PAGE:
McDonald’s to buy Carlyle’s stake in its China business for $1.8bn
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US private equity investor Carlyle Group is set to earn a large windfall from its sale of a minority stake in the Chinese operations of McDonald’s, marking a rare dealmaking success in the region amid mounting geopolitical tensions.
The fast-food restaurant group said it would buy Carlyle’s 28 per cent stake in its Chinese operations, which also span Hong Kong and Macau, in order to rebuild exposure to what has become the restaurant group’s fastest-growing region.
Carlyle is selling its stake for an equity value of $1.8bn, valuing the overall operation at about $6.4bn, said two people with direct knowledge of the matter. Carlyle has calculated that the deal will make investors more than six times their money, before fees, one of the people said.
Carlyle and McDonald’s declined to comment on the valuation.
The deal will bring McDonald’s total stake to 48 per cent. It had kept 20 per cent after it sold stakes to Carlyle and Chinese group Citic Capital in 2017. A consortium led by Citic Capital will hold the remaining 52 per cent.
The deal comes as private equity firms step back from buyouts in China and raise less money for deals in the country, amid geopolitical tensions and a US ban on some investment in sensitive sectors in China.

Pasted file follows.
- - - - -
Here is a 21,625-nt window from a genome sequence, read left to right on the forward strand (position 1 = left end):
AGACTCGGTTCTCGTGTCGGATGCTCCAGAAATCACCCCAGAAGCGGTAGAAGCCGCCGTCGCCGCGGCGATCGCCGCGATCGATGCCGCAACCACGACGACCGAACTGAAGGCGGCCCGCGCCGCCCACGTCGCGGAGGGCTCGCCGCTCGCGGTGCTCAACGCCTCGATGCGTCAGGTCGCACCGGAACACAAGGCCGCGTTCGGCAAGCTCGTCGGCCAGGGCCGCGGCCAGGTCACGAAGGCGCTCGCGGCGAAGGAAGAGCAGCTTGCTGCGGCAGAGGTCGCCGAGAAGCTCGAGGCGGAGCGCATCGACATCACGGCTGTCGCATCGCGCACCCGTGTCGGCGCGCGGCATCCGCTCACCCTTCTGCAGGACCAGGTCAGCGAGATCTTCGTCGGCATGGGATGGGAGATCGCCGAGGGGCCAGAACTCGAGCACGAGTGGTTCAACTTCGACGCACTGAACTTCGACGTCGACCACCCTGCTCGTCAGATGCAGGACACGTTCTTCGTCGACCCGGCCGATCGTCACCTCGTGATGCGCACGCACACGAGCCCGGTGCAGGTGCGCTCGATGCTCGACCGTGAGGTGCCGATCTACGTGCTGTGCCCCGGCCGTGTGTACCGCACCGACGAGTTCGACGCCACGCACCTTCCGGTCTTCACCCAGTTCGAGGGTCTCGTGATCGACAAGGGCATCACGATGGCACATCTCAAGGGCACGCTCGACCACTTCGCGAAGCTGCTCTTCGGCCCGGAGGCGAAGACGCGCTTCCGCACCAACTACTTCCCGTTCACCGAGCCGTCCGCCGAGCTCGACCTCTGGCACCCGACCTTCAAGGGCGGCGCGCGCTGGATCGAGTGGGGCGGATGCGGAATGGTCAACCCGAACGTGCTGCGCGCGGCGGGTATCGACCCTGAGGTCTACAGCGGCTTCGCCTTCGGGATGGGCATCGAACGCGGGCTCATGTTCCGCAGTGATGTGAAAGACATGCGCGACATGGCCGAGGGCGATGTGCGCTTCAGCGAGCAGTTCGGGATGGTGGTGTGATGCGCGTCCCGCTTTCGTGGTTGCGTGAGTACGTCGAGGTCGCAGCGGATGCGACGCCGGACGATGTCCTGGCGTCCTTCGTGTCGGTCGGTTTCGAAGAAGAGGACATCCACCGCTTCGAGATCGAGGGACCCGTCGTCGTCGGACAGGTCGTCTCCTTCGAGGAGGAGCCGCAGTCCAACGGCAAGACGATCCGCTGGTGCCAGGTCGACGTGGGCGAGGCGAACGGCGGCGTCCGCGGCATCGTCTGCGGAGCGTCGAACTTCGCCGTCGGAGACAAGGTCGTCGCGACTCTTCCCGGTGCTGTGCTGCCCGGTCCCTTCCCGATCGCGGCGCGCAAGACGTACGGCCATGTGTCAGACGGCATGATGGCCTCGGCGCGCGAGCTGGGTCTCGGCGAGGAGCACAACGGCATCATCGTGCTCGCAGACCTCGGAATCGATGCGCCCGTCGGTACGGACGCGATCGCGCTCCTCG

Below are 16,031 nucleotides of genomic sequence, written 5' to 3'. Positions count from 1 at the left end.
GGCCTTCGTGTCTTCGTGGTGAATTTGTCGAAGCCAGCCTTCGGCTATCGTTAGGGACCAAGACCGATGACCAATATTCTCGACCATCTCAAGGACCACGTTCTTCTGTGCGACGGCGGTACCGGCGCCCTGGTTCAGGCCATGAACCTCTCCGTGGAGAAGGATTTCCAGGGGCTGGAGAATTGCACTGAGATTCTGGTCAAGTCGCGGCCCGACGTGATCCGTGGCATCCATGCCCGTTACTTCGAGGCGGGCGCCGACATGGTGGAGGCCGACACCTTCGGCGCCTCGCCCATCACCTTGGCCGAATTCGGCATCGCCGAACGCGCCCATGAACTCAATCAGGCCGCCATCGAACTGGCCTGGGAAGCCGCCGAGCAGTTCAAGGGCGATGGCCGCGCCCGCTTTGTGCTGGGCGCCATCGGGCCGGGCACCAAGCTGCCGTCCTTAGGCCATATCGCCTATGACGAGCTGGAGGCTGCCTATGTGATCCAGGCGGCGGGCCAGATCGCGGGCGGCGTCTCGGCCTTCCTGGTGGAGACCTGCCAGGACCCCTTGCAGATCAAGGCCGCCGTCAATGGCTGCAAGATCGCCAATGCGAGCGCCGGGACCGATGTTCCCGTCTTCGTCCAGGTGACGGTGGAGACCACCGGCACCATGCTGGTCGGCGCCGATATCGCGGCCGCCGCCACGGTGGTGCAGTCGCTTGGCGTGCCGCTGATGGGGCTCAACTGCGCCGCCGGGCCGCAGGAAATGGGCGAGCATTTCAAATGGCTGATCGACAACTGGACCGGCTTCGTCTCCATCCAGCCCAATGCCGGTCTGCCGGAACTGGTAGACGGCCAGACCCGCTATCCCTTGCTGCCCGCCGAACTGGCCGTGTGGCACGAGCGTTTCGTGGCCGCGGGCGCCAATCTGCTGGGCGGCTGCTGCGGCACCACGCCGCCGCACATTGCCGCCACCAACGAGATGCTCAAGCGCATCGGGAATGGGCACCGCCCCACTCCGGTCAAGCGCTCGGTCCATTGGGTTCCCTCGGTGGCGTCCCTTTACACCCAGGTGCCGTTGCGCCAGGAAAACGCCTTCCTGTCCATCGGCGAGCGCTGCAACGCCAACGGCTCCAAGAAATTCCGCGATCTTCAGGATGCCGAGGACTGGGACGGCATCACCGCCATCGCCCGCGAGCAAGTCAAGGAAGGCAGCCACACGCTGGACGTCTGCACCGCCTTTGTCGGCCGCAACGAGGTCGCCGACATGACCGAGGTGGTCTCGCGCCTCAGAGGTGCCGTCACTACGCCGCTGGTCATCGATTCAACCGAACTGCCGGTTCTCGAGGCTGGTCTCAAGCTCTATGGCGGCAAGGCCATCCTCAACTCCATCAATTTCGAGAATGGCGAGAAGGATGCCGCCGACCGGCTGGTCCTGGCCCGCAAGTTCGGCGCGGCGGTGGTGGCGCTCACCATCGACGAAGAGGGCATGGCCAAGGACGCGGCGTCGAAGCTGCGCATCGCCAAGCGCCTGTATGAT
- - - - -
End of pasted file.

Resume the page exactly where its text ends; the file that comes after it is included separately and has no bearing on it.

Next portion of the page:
Just 5.2 per cent of global buyouts in the first nine months of this year have targeted Chinese companies, down from 10.6 per cent in 2021 and 5.7 per cent last year, according to a report by the law firm Dechert.
McDonald’s had spun off its Chinese operations in 2017 by selling an 80 per cent stake for $2.08bn in cash to the private equity consortium. At the time, it was facing mounting pressure from activist investors, shedding stores and taking on debt to buy back its shares.
By carving out the Chinese operations, McDonald’s sought a way to quickly expand overall stores without burdening its balance sheet.
McDonald’s China more than doubled the number of restaurants to 5,500 during Carlyle’s investment and grew its delivery business. XD Yang, chair of Carlyle’s Asian operations, said in a press release the investor group also revolutionised the unit’s digital marketing efforts.
Citic Capital said in a statement it was “very pleased to see McDonald’s headquarters’ commitment to our business” and that it had “taken various measures to promote the localisation of McDonald’s China”.
Earlier this year, Carlyle began studying ways to sell its stake to large limited partners such as sovereign wealth funds, according to people familiar with the matter.
After the effort foundered, McDonald’s approached Carlyle with an offer to buy the private equity firm’s stake, said one of the people.
“We believe there is no better time to simplify our structure, given the tremendous opportunity to capture increased demand and further benefit from our fastest-growing market’s long-term potential,” McDonald’s chief executive Chris Kempczinski said in a statement on Monday.